Pergamon

Pergamon or Pergamum is an ancient city on the coast of Asia Minor that became an important kingdom during the Hellenistic period, under the Attalid dynasty.

Pergamon had the second best library in the ancient world, after Alexandria. When the Ptolemies stopped exporting papyrus, partly because of competitors and partly because of shortages, they invented a new substance to use in codexes, called pergamum or parchment after the city. This was made of fine calf skin, a predecessor of vellum and paper.

Founded by a eunuch who left the land to his nephew, the Attalids ruled with intelligence and generosity. Many documents survive showing how the Attalids would support the growth of towns through sending in skilled artisans and by remitting taxes. They allowed the Greek cities in their domains to maintain nominal independence. They sent gifts to Greek cultural sites like Delphi, Delos, and Athens. They defeated the invading Celts. They remodeled the acropolis of Pergamum after the Acropolis in Athens.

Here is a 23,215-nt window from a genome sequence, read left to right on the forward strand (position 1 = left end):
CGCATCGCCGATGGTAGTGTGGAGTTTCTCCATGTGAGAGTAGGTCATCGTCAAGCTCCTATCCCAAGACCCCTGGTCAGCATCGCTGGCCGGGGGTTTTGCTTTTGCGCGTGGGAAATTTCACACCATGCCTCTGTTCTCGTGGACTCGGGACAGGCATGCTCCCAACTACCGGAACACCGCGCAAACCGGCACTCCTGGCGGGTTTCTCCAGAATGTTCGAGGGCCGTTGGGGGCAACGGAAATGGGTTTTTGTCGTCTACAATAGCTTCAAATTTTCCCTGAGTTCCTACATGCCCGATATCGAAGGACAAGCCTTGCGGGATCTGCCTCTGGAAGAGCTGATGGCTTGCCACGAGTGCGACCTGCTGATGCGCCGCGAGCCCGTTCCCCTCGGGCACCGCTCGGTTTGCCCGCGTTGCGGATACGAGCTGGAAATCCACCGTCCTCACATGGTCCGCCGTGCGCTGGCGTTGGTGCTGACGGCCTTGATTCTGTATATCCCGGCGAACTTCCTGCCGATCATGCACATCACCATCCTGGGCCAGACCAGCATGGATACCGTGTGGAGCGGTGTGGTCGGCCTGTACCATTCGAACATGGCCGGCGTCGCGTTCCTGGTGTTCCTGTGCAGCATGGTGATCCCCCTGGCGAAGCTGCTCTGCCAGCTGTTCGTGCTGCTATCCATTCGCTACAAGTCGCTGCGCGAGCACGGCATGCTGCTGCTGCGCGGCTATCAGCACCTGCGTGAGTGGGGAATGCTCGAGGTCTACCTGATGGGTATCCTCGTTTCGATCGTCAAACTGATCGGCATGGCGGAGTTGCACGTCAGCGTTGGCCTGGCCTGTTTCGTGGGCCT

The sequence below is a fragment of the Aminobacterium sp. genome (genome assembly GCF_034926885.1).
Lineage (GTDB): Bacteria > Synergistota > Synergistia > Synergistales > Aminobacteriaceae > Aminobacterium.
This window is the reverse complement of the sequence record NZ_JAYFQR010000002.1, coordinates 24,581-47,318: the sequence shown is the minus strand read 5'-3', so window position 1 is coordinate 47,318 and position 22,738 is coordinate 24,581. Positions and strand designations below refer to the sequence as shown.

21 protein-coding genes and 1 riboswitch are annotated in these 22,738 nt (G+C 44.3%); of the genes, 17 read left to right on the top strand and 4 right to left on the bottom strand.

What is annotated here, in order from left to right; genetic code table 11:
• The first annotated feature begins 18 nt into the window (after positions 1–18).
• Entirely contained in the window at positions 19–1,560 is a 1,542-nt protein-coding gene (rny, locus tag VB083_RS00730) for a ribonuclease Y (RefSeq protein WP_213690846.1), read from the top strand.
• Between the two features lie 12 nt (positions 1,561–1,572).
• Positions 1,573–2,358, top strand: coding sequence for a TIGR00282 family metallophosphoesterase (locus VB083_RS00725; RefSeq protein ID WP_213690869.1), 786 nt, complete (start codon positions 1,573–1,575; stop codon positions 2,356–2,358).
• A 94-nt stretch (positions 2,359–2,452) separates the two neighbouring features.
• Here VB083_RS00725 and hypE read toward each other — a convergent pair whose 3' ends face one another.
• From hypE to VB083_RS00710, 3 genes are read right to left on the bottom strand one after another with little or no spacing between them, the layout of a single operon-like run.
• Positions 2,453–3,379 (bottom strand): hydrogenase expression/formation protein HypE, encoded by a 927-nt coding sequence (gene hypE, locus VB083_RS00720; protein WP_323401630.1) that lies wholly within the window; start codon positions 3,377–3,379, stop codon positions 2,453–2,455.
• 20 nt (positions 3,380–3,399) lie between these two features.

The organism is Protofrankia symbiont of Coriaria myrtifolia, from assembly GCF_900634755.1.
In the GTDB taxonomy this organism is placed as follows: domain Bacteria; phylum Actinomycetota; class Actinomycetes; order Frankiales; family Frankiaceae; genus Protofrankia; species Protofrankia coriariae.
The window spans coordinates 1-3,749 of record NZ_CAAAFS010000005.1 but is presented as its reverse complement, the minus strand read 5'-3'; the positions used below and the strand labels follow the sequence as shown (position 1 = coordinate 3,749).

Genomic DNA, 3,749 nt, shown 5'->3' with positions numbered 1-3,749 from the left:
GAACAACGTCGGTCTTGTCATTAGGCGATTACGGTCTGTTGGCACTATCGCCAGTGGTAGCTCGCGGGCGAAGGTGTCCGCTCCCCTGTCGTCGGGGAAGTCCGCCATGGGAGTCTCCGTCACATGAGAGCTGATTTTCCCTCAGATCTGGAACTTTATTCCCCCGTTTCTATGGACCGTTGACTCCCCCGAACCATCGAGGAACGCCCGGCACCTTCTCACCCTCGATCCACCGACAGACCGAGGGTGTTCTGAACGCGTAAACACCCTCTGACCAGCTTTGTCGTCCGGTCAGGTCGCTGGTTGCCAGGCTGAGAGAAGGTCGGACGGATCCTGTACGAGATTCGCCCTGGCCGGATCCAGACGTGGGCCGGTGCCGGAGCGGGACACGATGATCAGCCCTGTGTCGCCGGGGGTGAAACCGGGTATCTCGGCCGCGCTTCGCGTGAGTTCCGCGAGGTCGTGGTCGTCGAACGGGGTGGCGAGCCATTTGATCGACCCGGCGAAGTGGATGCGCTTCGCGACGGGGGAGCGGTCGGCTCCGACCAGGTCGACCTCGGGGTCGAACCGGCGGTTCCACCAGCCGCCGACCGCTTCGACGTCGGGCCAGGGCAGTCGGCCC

The Attalids were among the most loyal supporters of Rome among the Hellenistic successor states. For support against the Seleucids, the Attalids were rewarded with all the former Seleucid domains in Asia Minor. When Attalus III died without an heir in 133 BC he bequethed Pergamum to Rome, in order to prevent a civil war.

The present-day, Turkish, name of the city is Bergama.

See also: Pergamon Museum, in Berlin, Germany


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